Release of TiO2 nanoparticles from painted surfaces in cold climates: characterization using a high sensitivity single-particle ICP-MS†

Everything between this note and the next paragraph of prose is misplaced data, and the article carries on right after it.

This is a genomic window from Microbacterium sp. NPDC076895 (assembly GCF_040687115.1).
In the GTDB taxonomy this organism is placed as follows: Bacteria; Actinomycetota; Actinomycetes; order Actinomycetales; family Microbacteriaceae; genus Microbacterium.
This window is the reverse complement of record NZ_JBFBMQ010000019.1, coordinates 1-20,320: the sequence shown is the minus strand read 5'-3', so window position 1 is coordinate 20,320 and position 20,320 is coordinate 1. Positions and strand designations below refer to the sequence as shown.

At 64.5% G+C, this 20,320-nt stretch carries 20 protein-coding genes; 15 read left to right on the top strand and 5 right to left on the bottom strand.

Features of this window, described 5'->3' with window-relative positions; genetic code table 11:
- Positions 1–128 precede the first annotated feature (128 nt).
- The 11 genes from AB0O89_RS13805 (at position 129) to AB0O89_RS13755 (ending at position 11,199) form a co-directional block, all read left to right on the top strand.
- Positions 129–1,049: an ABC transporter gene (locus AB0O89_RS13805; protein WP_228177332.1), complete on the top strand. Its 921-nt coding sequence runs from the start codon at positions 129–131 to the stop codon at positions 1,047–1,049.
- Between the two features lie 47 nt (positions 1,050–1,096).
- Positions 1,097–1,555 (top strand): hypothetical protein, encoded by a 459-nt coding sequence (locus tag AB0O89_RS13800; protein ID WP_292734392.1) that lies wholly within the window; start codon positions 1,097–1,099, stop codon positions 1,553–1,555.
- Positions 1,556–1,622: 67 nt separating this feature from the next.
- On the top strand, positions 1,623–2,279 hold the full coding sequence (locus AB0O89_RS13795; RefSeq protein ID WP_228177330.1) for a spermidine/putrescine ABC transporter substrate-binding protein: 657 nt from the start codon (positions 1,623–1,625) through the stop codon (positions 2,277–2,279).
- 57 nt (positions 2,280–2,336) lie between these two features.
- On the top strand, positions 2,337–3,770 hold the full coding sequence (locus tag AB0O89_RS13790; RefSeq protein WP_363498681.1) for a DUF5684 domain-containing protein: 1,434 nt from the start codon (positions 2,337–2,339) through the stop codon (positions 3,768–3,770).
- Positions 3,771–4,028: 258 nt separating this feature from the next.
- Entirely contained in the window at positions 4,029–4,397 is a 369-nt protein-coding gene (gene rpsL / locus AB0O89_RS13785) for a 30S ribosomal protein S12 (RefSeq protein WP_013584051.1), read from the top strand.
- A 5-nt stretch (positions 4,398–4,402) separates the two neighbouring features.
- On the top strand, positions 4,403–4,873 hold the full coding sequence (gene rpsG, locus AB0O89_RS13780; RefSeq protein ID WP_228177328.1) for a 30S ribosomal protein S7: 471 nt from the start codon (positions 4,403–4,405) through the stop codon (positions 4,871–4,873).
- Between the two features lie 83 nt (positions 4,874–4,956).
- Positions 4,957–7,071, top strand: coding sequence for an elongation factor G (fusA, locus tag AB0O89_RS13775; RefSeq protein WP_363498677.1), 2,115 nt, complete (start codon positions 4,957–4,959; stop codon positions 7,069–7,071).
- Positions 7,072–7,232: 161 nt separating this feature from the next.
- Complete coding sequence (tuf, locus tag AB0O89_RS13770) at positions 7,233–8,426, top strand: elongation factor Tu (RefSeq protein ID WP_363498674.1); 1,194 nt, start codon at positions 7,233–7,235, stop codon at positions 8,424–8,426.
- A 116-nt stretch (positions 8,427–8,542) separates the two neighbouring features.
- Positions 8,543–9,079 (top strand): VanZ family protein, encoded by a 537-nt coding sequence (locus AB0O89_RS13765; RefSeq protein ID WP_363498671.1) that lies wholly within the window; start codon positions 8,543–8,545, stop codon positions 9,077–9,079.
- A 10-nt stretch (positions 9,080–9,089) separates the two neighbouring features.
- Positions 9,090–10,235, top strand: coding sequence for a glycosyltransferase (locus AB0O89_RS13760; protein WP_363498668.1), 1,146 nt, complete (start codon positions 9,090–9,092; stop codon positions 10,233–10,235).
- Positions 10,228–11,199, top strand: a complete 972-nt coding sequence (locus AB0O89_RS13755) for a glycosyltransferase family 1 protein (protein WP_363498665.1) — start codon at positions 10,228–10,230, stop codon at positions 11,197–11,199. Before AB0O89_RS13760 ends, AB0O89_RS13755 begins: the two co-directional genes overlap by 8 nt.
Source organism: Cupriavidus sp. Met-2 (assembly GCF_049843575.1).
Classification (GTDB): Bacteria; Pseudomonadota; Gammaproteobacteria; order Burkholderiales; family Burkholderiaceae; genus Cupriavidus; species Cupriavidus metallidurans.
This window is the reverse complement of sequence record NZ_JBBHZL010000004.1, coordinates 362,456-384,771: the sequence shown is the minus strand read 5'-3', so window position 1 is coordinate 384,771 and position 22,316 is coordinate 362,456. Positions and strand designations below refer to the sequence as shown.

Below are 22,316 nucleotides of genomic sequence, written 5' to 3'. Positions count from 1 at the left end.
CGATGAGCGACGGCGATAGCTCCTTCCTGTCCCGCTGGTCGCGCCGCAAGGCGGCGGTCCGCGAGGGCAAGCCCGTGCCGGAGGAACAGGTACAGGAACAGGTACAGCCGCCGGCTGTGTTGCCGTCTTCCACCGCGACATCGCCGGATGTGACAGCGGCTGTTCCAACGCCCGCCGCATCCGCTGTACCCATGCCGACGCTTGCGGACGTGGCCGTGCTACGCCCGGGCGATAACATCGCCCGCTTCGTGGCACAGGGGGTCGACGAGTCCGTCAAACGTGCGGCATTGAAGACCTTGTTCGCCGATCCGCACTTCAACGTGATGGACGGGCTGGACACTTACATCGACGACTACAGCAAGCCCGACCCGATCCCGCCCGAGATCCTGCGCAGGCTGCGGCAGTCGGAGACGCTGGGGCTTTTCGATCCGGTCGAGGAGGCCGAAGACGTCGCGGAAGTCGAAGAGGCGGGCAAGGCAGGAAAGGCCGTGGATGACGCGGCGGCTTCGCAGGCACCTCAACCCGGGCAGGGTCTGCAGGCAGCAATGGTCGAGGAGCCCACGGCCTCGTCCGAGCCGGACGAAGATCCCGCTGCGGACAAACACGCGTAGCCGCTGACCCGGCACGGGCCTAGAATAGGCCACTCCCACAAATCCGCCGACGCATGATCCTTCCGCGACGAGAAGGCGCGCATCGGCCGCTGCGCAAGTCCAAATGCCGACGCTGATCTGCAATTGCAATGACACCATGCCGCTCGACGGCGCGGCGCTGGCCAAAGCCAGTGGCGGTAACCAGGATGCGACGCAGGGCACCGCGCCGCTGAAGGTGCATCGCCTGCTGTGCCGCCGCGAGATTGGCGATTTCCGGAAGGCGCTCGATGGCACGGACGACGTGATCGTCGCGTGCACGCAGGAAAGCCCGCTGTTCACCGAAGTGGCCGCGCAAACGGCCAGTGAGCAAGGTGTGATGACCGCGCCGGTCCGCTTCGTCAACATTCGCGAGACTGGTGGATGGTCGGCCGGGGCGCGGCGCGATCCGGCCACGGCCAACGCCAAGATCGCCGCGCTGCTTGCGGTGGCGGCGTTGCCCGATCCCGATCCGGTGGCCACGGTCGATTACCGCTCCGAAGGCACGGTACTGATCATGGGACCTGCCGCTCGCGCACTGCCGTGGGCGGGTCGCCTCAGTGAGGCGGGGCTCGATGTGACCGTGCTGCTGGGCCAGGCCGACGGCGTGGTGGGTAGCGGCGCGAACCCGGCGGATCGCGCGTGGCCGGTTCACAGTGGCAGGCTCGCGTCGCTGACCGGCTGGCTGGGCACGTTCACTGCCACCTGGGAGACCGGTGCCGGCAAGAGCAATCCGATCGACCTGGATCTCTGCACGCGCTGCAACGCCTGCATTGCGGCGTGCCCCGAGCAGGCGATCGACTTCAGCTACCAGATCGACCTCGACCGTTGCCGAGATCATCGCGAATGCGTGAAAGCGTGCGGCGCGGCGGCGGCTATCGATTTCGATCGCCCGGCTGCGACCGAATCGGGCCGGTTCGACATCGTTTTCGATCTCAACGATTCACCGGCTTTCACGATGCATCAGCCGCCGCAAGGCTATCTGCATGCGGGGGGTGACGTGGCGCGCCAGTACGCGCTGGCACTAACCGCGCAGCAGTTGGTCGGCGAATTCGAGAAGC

Paints and coatings represent one of the major applications of TiO2 nanoparticles (NPs). While it has been previously shown that NPs are released from painted surfaces, there is still a lack of experimental data on their release rates under natural conditions and on the size distributions of the NPs following release. This study quantifies TiO2 NP release from painted surfaces under natural weathering conditions and identifies the main seasonal factors that contribute to increased NP release. First, an analytical methodology using a highly sensitive single particle inductively coupled plasma mass spectrometer (SP-ICP-MS) was developed that improved the size detection limit (SDL) of the technique down to <20 nm for TiO2 NPs. Precipitation (rain, snow) was collected after it came into contact with painted panels that were exposed to natural weathering. NPs that were released from the paint, as well as those pre-existing in the precipitation were thoroughly characterized with respect to their size distributions, particle number concentrations and total metal content. During the 10 week winter exposure, 3 × 1011 NP per m2 were released, corresponding to <0.001% of the TiO2 NP load on the panels, with most of the NPs found in the 20–60 nm range. Significantly fewer NPs were released during the summer than the winter, in spite of the fact that there was more precipitation in the summer. Controlled lab weathering experiments revealed that NP release was significantly enhanced for wet surfaces, particularly, when the samples underwent freeze–thaw cycles. The results also indicated that NP release and loss (i.e. through agglomeration, sedimentation or sorption, etc.) are dynamic processes that are a function of the physical and chemical properties of the external medium. Although NP release is a primary determinant in environmental risk, subsequent NP behavior leading to losses or re-suspension can be equally critical.